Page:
Anyone with an Internet connection and a fanboy or fangirl sensibility probably has a mini-crush on George Takei, the 76-year-old actor and LGBT activist many remember from his days on the original “Star Trek.”
He could have faded into obscurity like many stars of the bygone era of leisure suits and Farrah hair, but his wit, ability to tackle social issues and penchant for cute puppy pics have made him a social media star.
With more than 6.5 million Facebook friends and 1.11 million Twitter followers, it’s pretty safe to say people like what Takei has to say (ooh, that rhymes!) and are interested in his life. They’ll get an even wider peek into his day to day in director Jennifer Kroot’s documentary “To Be Takei,” which premieres at Pacific Art Movement’s Spring Showcase, an Asian film fest happening April 17-24.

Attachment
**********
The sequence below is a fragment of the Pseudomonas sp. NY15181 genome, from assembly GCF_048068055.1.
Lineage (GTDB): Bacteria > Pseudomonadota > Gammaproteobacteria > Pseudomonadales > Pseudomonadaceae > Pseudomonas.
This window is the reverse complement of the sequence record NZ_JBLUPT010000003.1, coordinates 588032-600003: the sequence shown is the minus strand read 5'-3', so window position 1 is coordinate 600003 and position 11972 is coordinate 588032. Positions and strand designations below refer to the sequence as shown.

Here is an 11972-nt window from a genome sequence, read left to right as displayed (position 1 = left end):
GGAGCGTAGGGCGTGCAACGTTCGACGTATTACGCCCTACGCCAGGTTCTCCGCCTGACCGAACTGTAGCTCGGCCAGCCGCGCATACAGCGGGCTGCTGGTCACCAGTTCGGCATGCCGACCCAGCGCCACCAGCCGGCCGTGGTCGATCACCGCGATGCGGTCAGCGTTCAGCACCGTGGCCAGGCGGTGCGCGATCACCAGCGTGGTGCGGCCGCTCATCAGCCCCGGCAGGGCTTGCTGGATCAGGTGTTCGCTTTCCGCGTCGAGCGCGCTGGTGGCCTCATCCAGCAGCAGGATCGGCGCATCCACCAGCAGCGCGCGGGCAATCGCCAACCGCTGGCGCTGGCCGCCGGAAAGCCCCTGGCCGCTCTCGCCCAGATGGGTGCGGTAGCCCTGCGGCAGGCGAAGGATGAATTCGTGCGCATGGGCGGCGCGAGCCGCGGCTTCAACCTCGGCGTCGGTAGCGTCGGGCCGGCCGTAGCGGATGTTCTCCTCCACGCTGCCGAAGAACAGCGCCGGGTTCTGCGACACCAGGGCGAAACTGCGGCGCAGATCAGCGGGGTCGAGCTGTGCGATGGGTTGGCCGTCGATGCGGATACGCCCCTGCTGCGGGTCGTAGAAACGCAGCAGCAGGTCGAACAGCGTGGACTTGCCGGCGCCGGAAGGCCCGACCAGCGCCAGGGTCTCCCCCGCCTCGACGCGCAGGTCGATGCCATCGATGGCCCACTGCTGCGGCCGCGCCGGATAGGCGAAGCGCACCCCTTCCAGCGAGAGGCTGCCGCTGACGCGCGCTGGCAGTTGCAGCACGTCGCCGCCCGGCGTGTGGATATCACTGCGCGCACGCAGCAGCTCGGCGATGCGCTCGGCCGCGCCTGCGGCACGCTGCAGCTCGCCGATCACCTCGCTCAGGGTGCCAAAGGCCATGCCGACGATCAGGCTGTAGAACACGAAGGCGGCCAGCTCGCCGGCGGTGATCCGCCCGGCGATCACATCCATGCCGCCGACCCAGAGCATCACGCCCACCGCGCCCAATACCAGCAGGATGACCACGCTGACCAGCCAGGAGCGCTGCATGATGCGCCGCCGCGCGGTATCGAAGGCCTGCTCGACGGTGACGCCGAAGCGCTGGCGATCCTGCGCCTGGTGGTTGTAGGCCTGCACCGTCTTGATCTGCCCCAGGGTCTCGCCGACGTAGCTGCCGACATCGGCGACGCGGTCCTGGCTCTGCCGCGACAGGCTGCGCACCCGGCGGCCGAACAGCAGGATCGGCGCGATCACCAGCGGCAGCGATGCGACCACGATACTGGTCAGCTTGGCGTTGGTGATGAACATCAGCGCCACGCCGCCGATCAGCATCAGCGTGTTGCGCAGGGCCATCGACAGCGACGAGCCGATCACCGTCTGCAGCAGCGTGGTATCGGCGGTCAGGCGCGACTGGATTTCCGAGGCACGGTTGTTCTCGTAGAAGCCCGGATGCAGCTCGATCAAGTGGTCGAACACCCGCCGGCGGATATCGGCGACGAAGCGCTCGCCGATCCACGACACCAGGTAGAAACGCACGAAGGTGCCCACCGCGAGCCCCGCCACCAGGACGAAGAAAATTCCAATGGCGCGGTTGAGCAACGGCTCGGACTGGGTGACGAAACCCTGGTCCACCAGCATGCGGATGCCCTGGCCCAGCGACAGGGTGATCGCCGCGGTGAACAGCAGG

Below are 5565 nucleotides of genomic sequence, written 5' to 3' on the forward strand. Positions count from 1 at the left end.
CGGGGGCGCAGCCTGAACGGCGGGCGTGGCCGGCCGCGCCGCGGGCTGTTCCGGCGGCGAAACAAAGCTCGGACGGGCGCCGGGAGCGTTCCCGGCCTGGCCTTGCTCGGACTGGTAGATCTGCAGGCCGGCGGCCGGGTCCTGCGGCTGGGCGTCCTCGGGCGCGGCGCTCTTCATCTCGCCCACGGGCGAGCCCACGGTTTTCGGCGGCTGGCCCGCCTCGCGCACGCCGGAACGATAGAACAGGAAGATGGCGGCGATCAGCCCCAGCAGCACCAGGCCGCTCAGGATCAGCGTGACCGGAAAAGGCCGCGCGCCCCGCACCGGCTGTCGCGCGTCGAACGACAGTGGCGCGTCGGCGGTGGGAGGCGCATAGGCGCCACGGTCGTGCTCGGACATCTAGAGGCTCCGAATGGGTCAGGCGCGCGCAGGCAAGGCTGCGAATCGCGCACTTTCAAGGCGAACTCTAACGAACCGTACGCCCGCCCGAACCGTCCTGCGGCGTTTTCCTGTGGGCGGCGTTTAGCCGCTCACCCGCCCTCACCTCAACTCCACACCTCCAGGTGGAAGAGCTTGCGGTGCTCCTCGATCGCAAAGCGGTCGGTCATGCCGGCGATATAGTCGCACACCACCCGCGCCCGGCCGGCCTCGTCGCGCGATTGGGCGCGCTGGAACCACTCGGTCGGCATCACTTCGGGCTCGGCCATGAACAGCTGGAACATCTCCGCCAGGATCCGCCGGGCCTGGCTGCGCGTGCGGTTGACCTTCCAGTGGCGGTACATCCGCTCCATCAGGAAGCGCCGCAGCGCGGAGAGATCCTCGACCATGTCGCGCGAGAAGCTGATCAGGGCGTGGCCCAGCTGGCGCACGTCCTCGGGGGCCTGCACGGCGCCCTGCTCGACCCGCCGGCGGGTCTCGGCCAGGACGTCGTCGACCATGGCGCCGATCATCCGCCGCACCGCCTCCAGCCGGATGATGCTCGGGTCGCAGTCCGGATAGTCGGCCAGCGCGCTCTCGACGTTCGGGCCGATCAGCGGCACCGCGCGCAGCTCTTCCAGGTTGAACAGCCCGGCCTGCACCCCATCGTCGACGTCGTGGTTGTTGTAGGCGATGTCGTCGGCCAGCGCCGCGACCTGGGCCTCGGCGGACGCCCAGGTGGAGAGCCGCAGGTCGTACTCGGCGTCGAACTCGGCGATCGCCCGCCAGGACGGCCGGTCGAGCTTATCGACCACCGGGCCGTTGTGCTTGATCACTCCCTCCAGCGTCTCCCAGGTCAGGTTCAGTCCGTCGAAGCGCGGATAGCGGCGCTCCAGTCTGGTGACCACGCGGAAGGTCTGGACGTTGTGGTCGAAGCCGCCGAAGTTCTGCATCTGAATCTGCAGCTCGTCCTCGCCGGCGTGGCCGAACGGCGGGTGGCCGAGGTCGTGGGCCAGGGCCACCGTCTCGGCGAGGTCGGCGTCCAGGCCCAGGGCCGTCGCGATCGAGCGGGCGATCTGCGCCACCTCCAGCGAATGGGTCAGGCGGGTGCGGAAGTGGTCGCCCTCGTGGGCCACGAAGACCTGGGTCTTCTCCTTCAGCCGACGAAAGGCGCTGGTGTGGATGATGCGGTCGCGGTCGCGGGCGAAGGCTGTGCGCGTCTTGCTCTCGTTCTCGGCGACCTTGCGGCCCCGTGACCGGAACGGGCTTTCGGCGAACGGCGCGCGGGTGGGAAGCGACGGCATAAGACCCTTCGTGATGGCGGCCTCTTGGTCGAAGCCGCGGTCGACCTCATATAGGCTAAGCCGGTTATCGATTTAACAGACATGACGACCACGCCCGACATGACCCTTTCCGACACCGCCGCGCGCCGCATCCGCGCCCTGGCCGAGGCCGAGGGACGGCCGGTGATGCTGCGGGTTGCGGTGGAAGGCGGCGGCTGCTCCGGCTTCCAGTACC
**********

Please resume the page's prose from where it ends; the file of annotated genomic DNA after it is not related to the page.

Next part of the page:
The film will focus on Takei, his husband Brad and their work as activists for LGBT rights. The couple welcomed cameras into their lives for three years, which was no problem for Takei. Brad, on the other hand …
“That’s the nature of documentaries,” Takei said from his home in Los Angeles. “I’m an actor. I’m used to cameras being around me. That’s what we agreed to sharing. But for Brad it was a little bit uncomfortable. In some scenes he looks like a deer in the headlights. But Brad came off delightfully. He’s somewhat new to being in front of the camera, and it’s captured. I think it adds to the authenticity.”
Takei said many of his former “Star Trek” colleagues appear in the documentary, including William Shatner. He admits he and Shatner had some beef in the past.